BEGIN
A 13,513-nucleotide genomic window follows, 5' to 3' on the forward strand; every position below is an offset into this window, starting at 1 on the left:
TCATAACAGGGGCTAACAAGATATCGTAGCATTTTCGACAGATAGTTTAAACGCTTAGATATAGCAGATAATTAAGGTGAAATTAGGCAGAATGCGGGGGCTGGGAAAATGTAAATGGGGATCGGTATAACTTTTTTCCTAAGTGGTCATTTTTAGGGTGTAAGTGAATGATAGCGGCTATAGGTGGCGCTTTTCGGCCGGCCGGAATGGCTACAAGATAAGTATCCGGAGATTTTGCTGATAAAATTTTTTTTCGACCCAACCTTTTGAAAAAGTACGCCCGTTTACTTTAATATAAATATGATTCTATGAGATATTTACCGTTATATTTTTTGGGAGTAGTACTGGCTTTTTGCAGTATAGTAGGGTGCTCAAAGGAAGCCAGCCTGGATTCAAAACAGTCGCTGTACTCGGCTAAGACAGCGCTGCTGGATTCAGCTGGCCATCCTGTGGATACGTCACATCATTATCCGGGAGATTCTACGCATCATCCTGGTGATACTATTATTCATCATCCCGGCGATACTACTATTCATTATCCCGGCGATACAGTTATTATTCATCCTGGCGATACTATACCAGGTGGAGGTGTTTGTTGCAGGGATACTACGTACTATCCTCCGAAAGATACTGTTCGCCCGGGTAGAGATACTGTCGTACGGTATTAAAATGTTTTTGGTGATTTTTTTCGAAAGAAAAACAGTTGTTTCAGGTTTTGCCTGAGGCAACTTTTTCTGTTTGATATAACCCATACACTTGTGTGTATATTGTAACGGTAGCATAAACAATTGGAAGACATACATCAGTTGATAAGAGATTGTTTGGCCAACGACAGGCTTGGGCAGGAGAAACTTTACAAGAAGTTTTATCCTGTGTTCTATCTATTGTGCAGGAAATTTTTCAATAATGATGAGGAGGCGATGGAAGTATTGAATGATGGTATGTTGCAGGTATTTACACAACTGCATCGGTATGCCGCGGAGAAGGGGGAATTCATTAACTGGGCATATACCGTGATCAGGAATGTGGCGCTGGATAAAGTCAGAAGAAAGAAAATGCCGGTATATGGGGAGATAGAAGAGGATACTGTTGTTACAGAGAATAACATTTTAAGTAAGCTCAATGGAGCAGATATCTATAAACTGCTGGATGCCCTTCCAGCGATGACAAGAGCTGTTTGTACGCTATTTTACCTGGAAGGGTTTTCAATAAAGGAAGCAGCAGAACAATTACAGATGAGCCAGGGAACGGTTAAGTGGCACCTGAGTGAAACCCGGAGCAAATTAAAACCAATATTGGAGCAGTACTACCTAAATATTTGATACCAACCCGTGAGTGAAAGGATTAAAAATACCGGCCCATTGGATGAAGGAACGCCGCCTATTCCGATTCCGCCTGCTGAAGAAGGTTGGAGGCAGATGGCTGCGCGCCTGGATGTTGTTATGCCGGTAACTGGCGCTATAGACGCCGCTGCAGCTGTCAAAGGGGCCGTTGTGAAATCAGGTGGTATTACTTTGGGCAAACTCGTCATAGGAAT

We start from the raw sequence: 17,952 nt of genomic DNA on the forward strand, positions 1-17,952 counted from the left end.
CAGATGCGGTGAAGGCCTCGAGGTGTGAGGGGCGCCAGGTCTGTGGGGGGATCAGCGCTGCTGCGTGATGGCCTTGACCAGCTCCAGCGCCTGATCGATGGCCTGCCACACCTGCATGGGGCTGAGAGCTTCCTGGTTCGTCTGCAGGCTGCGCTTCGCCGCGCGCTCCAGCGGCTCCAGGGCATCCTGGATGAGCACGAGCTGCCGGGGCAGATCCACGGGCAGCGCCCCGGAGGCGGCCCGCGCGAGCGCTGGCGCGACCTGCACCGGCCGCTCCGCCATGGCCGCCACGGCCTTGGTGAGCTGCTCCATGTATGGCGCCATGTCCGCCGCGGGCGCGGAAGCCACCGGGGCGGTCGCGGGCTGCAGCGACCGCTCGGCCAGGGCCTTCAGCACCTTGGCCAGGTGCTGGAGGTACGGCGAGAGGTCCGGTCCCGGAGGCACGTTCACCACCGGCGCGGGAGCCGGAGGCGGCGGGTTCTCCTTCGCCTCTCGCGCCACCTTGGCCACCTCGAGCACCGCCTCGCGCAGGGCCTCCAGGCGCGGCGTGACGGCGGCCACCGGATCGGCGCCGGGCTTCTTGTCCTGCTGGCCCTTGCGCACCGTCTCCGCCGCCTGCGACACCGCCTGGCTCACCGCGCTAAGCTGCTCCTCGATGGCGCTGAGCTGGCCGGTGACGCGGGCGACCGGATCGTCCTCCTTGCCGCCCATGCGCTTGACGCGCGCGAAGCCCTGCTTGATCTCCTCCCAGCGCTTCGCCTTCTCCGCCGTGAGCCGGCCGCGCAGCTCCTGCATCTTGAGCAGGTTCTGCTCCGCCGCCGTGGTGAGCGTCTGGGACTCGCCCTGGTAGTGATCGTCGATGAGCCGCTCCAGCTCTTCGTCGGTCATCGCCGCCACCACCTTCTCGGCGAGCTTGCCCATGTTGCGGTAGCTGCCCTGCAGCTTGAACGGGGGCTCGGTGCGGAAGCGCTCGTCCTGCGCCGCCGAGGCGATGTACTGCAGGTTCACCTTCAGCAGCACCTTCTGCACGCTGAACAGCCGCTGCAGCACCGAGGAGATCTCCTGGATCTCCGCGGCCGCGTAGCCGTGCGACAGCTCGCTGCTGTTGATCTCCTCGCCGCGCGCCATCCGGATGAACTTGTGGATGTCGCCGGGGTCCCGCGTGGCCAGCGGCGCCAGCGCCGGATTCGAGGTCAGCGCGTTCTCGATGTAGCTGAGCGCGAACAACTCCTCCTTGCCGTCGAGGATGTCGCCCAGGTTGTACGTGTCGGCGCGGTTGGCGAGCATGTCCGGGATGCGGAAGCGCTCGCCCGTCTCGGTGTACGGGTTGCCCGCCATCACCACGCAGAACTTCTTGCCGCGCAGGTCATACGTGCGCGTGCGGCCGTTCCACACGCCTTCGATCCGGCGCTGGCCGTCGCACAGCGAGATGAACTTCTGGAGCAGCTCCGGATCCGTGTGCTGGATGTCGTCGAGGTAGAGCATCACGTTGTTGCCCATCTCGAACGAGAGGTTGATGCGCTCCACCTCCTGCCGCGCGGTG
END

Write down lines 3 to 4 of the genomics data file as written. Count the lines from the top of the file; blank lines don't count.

We start from the raw sequence: 17,952 nt of genomic DNA on the forward strand, positions 1-17,952 counted from the left end.
CAGATGCGGTGAAGGCCTCGAGGTGTGAGGGGCGCCAGGTCTGTGGGGGGATCAGCGCTGCTGCGTGATGGCCTTGACCAGCTCCAGCGCCTGATCGATGGCCTGCCACACCTGCATGGGGCTGAGAGCTTCCTGGTTCGTCTGCAGGCTGCGCTTCGCCGCGCGCTCCAGCGGCTCCAGGGCATCCTGGATGAGCACGAGCTGCCGGGGCAGATCCACGGGCAGCGCCCCGGAGGCGGCCCGCGCGAGCGCTGGCGCGACCTGCACCGGCCGCTCCGCCATGGCCGCCACGGCCTTGGTGAGCTGCTCCATGTATGGCGCCATGTCCGCCGCGGGCGCGGAAGCCACCGGGGCGGTCGCGGGCTGCAGCGACCGCTCGGCCAGGGCCTTCAGCACCTTGGCCAGGTGCTGGAGGTACGGCGAGAGGTCCGGTCCCGGAGGCACGTTCACCACCGGCGCGGGAGCCGGAGGCGGCGGGTTCTCCTTCGCCTCTCGCGCCACCTTGGCCACCTCGAGCACCGCCTCGCGCAGGGCCTCCAGGCGCGGCGTGACGGCGGCCACCGGATCGGCGCCGGGCTTCTTGTCCTGCTGGCCCTTGCGCACCGTCTCCGCCGCCTGCGACACCGCCTGGCTCACCGCGCTAAGCTGCTCCTCGATGGCGCTGAGCTGGCCGGTGACGCGGGCGACCGGATCGTCCTCCTTGCCGCCCATGCGCTTGACGCGCGCGAAGCCCTGCTTGATCTCCTCCCAGCGCTTCGCCTTCTCCGCCGTGAGCCGGCCGCGCAGCTCCTGCATCTTGAGCAGGTTCTGCTCCGCCGCCGTGGTGAGCGTCTGGGACTCGCCCTGGTAGTGATCGTCGATGAGCCGCTCCAGCTCTTCGTCGGTCATCGCCGCCACCACCTTCTCGGCGAGCTTGCCCATGTTGCGGTAGCTGCCCTGCAGCTTGAACGGGGGCTCGGTGCGGAAGCGCTCGTCCTGCGCCGCCGAGGCGATGTACTGCAGGTTCACCTTCAGCAGCACCTTCTGCACGCTGAACAGCCGCTGCAGCACCGAGGAGATCTCCTGGATCTCCGCGGCCGCGTAGCCGTGCGACAGCTCGCTGCTGTTGATCTCCTCGCCGCGCGCCATCCGGATGAACTTGTGGATGTCGCCGGGGTCCCGCGTGGCCAGCGGCGCCAGCGCCGGATTCGAGGTCAGCGCGTTCTCGATGTAGCTGAGCGCGAACAACTCCTCCTTGCCGTCGAGGATGTCGCCCAGGTTGTACGTGTCGGCGCGGTTGGCGAGCATGTCCGGGATGCGGAAGCGCTCGCCCGTCTCGGTGTACGGGTTGCCCGCCATCACCACGCAGAACTTCTTGCCGCGCAGGTCATACGTGCGCGTGCGGCCGTTCCACACGCCTTCGATCCGGCGCTGGCCGTCGCACAGCGAGATGAACTTCTGGAGCAGCTCCGGATCCGTGTGCTGGATGTCGTCGAGGTAGAGCATCACGTTGTTGCCCATCTCGAACGAGAGGTTGATGCGCTCCACCTCCTGCCGCGCGGTG